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Learn How To Guide Your Kids To Being Super Organized

As any parent will know, trying to convince a child to do something, even if it is for their own good, can be difficult as well as frustrating. It is even more difficult if it is something that the child doesn’t enjoy, such as tidying up after themselves and being more organized.

Instead of simply accepting that kids are naturally messy and tidying up their messes for them, it is much better to guide them towards being more organized. Not only will it make life easier for the parents, but it will also benefit the children in the long-run.

Although shouting at children might seem like a good way to get them to clean up after themselves, it is not an effective long-term solution. Unless you want to end up shouting at your kids every time they need to tidy up their surroundings, it is better to teach them how to do it on their own. This might seem impossible at first, but there are some things that can be done to make the process a little easier.

Set A Good Example For Your Children

Kids often look to their parents for the actions and habits they pick up, especially at a young age, so one of the most effective ways to guide them is to set a good example for them to emulate. Children won’t care if they make a mess if the rest of their environment is messy too.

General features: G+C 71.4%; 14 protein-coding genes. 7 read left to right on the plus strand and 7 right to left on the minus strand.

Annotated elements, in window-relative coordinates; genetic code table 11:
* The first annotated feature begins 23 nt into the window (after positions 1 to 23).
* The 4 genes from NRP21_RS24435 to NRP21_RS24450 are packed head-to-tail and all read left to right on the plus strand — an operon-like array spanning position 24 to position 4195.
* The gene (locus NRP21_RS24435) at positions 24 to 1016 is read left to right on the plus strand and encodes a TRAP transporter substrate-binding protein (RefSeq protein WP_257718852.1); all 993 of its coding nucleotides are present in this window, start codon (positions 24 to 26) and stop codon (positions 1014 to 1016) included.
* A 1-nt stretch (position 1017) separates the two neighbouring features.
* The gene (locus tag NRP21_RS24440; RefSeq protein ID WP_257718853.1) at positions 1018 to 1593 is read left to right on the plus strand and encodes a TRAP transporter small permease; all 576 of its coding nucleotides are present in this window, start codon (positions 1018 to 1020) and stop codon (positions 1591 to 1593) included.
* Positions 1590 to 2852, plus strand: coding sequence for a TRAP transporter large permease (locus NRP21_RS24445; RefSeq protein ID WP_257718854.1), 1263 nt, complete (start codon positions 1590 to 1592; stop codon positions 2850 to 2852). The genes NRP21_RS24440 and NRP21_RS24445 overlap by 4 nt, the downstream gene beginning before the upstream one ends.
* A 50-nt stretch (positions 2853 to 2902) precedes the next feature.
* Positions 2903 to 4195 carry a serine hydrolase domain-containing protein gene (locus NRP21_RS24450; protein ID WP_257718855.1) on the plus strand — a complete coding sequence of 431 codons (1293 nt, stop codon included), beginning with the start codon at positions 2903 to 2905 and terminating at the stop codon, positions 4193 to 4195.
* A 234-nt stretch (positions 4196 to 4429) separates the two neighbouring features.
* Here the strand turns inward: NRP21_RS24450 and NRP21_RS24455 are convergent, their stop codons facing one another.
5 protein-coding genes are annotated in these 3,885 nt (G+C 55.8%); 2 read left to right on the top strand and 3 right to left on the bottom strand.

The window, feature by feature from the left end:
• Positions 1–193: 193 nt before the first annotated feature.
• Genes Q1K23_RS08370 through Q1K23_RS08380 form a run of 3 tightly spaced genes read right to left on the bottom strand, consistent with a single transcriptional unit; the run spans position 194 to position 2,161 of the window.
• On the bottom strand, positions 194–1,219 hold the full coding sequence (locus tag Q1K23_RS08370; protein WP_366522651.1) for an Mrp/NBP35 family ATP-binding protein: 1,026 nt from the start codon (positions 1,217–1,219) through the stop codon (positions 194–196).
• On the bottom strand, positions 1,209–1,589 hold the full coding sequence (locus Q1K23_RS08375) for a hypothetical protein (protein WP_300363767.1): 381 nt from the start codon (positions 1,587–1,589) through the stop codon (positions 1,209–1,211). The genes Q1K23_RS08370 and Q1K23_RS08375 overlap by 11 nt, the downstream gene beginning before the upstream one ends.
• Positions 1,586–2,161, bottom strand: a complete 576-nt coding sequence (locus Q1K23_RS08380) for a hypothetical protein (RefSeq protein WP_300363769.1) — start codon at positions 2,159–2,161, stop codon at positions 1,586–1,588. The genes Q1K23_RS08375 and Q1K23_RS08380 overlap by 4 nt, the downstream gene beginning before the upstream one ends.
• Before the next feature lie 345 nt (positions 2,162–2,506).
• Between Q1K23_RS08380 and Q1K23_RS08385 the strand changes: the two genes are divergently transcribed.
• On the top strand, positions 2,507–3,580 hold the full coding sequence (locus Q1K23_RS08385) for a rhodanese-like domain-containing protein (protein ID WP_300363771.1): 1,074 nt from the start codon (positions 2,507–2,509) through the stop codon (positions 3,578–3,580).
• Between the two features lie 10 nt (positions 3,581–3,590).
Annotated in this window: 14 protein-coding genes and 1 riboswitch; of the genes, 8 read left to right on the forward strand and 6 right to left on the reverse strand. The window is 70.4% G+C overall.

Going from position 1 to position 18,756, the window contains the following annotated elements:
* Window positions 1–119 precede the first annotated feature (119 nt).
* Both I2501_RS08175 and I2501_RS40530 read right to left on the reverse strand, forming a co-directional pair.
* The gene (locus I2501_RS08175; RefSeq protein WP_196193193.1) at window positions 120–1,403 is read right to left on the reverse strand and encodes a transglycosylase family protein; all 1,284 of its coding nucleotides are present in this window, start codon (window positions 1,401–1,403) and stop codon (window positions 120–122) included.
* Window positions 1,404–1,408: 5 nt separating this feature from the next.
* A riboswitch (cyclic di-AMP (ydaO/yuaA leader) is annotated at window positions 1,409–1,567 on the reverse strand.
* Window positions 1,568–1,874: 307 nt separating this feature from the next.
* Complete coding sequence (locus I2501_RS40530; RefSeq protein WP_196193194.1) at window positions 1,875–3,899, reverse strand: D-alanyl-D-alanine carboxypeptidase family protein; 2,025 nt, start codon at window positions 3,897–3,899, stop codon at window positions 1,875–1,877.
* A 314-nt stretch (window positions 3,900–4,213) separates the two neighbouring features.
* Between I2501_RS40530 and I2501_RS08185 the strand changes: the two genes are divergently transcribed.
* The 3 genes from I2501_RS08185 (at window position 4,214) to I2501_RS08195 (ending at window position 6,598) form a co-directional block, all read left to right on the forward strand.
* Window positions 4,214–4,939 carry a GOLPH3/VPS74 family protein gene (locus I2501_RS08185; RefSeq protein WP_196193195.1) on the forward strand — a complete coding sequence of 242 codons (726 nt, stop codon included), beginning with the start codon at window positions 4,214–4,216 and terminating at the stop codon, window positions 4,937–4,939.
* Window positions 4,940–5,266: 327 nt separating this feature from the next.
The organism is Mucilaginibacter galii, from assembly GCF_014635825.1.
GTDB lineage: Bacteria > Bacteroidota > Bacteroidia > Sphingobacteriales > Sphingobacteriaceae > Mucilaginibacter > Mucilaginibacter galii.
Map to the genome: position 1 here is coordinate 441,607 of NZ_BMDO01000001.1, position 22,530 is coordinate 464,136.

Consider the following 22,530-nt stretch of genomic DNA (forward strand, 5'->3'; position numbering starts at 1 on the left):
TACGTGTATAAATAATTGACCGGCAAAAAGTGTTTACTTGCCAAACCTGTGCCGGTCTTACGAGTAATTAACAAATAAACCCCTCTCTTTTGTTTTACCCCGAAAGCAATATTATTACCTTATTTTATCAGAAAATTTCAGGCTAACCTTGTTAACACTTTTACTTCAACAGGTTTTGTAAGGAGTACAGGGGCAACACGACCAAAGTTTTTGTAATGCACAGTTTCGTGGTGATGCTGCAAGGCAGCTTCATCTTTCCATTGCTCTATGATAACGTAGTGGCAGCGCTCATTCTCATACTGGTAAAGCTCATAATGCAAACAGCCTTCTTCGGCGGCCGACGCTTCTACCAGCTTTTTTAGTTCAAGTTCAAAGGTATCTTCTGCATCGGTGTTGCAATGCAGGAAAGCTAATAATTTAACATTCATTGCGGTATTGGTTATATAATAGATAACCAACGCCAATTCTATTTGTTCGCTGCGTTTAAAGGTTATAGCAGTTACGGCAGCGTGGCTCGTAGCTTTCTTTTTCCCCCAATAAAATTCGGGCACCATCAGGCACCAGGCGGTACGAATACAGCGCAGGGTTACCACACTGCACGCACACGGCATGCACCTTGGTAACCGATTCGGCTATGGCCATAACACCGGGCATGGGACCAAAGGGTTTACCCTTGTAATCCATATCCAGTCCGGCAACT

Make sure that you always keep the rest of the house in a clean and neat condition in order to establish that this is supposed to be the norm. Encourage your kids to help you with the cleaning, and guide them while they are doing it to establish good habits.

Make Their Personal Space Special

If their personal space, such as their rooms, is not special to them, kids won’t feel very compelled to keep it neat and organized. To ensure that their rooms feel like their own personal space, make sure that it is filled with furniture and items that the kids enjoy.

By involving your child in the selection process for decor and furniture as well as the colors for their rooms, it automatically becomes more personal to them. This way they can learn to take pride in their personal space and will be more inclined to keep it looking neat.

Show Them The Ropes